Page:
Speeding in Restricted Zones
Speeding, no matter how far over the speed limit, is illegal. The reasoning for this is because it puts lives in danger, including your own. Punishments have the potential of being harsh, especially without the right representation. However, if you are charged with speeding in a speed restricted area, such as a construction zone, punishments are exponentially more severe.
What are Speed Restricted Zones?
In all technicalities, it is illegal to speed anywhere, especially as Illinois enforces an “absolute” speed limit law. This law, in short, says that it is illegal to operate a vehicle at a speed over the legal limit by even one mile per hour (MPH). There are a few key areas where the danger of injuring someone is higher. In these locations, law enforcement officials, as well as lawmakers, have agreed that punishments should be more severe to dissuade motorists from driving more than the posted speed limit. These specific areas include construction zones and school zones.
Punishments for Speeding vs. Speed Restricted Area
To truly appreciate the difference between the two, you must have a generalized knowledge of the penalties for each. If you have been accused of speeding under normal conditions without any special circumstances, the following fines may be expected:
- Speeding 1 to 20 MPH over the posted limit: $75.00.
- Speeding 21 to 30 MPH over the posted limit: $95.00.
If you are found guilty of speeding in a speed restricted area, you may face these penalties:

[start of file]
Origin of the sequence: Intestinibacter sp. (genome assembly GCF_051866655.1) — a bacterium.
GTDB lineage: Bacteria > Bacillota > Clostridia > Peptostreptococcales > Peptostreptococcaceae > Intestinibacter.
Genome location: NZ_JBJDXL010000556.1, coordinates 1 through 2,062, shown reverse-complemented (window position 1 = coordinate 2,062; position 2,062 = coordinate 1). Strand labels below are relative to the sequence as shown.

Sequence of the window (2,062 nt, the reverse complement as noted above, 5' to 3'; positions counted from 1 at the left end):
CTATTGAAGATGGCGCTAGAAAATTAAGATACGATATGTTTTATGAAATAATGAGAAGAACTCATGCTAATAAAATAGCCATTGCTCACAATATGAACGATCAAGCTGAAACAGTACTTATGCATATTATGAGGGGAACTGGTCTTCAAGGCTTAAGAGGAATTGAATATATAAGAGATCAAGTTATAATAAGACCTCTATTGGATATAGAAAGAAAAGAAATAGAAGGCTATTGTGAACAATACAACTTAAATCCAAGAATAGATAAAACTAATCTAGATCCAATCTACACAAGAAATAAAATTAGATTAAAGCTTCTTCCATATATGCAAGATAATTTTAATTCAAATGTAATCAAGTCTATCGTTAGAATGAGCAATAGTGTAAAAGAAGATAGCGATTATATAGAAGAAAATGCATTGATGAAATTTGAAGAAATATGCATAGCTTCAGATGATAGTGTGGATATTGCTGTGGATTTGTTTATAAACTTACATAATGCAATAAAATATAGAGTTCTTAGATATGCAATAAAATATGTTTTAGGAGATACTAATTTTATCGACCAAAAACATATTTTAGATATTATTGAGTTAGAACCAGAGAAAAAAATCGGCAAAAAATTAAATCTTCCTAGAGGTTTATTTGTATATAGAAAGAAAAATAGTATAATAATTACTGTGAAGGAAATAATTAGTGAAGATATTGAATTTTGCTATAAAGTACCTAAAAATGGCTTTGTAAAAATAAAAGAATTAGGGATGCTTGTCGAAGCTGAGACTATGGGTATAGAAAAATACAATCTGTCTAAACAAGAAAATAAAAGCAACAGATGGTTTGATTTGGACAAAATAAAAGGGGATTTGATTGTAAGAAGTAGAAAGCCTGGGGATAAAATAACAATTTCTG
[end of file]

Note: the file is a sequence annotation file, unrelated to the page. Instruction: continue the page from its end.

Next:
- Speeding in a school zone: $150.00.
- Speeding in a construction zone, first offense: $375.00.
- Speeding in a construction zone, second offense: $1,000.00.
Statistics Behind the Fines
Though traffic-related fatalities have declined over the last five years, law enforcement officials continue to protect drivers by issuing tickets. The results from a survey in 2013 indicate that speed is still a large contributor to the amount of accidents on the roadway:
- Crashes involving speed made up 31.2% of all accidents.
- 35% of accident fatalities were speed related.
- Accidents involving injuries were 35.7% speed related.
In many cases, faulty equipment and radar operator error may result in an inaccurate gauge of speed. Among others, this becomes a great defense mechanism that can be used in a court of law. To avoid an excessive fine, the addition of points to your driving record, and even an increase of your monthly insurance payment, it may be in your best interest to secure legal counsel to defend your rights.
To speak to an experienced DuPage County traffic law attorney, contact Davi Law Group, LLC at 630-580-6373 to schedule your consultation. Financing options are available and we offer four convenient office locations to suit your needs. Let us put our years of experience to work for you.